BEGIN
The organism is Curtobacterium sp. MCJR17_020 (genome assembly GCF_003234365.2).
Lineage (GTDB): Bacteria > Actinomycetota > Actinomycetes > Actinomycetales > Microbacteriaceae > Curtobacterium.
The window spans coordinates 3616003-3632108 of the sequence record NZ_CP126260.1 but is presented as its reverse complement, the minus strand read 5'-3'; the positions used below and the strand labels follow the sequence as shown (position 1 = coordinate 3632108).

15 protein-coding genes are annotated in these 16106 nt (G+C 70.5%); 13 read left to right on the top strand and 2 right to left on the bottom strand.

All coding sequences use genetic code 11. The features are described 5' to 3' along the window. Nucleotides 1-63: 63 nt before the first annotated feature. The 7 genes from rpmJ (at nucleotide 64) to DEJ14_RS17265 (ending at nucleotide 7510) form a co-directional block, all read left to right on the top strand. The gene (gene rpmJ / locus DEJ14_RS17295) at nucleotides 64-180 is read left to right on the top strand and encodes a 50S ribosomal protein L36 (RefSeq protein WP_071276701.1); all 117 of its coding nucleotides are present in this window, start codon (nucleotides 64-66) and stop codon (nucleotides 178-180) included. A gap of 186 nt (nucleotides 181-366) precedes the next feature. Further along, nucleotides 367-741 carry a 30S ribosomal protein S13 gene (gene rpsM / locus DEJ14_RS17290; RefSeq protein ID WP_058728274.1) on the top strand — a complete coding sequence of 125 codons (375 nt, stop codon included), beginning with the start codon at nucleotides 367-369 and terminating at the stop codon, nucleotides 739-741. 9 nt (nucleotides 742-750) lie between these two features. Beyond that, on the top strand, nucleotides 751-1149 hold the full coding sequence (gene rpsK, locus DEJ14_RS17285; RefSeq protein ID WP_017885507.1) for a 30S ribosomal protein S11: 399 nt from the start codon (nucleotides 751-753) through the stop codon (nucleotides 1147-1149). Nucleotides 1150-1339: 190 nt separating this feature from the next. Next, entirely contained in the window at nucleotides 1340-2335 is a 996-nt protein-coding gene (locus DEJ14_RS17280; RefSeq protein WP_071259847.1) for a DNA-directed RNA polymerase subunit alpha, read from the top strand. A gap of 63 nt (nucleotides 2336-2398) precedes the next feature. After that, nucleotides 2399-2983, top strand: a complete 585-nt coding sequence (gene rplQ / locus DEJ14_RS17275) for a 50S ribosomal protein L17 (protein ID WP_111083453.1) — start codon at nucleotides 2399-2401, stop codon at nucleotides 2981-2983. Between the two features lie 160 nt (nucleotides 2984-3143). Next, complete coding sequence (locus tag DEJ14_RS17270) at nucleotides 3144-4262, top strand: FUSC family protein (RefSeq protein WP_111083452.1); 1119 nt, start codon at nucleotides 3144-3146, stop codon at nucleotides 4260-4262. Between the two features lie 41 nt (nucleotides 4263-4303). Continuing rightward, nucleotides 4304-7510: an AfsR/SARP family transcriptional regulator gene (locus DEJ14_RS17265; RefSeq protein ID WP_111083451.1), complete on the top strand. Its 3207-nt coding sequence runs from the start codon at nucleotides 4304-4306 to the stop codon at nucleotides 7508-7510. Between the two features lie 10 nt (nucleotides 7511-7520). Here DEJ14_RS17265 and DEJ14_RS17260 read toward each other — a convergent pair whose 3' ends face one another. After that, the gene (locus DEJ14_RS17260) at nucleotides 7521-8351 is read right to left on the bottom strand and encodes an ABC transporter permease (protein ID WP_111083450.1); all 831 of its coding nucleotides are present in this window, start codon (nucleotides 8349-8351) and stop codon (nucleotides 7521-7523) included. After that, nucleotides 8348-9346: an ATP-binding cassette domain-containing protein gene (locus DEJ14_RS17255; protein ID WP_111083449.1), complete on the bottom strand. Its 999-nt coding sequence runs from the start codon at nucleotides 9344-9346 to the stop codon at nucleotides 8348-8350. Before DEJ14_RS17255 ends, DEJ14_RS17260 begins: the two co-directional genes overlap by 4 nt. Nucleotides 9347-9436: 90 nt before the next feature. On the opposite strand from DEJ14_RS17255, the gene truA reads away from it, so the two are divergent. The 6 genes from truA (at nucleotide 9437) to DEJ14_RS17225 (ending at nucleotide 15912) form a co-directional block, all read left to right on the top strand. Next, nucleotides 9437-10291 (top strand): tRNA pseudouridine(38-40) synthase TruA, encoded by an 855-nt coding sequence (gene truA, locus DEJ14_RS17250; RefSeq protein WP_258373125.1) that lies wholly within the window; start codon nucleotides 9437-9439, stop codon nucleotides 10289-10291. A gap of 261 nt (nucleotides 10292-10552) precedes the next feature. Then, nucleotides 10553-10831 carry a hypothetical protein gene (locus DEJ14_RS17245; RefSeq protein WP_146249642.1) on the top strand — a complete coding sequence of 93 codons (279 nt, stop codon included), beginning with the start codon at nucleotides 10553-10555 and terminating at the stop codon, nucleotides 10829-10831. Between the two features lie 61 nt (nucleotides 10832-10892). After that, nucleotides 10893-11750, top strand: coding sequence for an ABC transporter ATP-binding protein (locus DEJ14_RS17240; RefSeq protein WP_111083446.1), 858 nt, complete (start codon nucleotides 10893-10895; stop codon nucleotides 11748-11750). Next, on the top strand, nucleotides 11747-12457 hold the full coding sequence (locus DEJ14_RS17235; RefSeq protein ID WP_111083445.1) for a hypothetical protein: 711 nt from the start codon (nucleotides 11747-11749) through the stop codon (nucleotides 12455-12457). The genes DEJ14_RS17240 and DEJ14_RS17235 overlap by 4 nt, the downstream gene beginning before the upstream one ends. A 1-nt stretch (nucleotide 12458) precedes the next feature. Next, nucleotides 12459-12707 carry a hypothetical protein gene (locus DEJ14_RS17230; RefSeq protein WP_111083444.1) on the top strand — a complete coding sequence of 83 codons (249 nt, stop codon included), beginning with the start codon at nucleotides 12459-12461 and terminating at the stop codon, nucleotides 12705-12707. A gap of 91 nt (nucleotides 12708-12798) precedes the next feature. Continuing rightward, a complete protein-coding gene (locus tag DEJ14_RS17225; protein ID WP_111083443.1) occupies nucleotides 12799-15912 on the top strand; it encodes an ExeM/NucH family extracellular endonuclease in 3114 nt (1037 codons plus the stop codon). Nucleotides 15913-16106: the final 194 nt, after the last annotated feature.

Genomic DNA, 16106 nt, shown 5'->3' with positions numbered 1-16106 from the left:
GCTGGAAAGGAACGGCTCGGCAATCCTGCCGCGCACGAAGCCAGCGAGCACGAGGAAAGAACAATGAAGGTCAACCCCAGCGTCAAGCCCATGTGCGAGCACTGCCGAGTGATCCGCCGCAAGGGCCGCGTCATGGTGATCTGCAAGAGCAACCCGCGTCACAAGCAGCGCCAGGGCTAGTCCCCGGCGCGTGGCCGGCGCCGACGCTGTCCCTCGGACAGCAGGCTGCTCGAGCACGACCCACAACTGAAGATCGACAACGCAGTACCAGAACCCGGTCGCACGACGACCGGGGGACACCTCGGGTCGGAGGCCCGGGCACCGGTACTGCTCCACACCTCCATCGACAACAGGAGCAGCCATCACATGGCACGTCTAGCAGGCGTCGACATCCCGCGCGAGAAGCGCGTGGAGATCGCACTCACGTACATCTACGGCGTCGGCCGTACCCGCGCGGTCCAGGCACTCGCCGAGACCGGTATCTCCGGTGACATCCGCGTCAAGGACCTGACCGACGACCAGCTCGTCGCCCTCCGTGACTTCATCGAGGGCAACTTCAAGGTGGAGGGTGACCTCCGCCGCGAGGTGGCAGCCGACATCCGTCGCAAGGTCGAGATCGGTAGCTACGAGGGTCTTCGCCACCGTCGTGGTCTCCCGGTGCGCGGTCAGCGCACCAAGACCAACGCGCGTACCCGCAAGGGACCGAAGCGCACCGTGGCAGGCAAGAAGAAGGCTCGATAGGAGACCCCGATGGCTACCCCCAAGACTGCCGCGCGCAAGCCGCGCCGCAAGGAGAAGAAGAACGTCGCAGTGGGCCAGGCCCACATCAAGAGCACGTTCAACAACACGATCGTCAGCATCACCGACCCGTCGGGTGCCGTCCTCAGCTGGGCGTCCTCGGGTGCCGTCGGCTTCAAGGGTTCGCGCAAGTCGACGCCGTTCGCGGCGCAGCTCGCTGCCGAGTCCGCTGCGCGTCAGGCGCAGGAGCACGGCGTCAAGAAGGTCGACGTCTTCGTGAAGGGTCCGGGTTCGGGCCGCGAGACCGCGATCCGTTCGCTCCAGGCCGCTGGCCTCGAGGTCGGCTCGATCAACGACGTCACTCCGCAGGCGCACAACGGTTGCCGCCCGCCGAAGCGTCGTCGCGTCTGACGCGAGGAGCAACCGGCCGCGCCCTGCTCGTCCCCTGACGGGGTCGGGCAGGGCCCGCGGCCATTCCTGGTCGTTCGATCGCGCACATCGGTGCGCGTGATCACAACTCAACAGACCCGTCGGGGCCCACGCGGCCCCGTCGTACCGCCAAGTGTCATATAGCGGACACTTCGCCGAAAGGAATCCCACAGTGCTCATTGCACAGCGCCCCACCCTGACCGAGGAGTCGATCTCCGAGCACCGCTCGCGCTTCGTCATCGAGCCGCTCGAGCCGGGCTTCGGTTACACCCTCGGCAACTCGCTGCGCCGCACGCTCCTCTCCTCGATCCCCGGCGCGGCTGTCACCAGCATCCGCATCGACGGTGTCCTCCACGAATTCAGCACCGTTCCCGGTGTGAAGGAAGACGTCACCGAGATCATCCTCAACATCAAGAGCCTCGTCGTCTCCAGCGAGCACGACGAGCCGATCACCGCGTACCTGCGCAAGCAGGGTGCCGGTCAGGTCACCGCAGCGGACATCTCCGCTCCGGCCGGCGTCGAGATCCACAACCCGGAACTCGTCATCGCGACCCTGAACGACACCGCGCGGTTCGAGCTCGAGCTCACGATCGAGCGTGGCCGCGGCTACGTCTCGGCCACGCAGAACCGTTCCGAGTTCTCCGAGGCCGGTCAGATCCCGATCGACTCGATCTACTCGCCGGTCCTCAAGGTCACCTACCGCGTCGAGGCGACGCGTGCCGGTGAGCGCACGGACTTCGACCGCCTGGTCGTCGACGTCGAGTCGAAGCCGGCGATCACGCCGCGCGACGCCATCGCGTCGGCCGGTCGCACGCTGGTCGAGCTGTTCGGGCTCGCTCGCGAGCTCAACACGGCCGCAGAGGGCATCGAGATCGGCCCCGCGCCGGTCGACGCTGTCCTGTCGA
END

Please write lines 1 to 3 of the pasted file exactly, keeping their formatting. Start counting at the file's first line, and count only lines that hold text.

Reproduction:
The organism is Curtobacterium sp. MCJR17_020 (genome assembly GCF_003234365.2).
Lineage (GTDB): Bacteria > Actinomycetota > Actinomycetes > Actinomycetales > Microbacteriaceae > Curtobacterium.
The window spans coordinates 3616003-3632108 of the sequence record NZ_CP126260.1 but is presented as its reverse complement, the minus strand read 5'-3'; the positions used below and the strand labels follow the sequence as shown (position 1 = coordinate 3632108).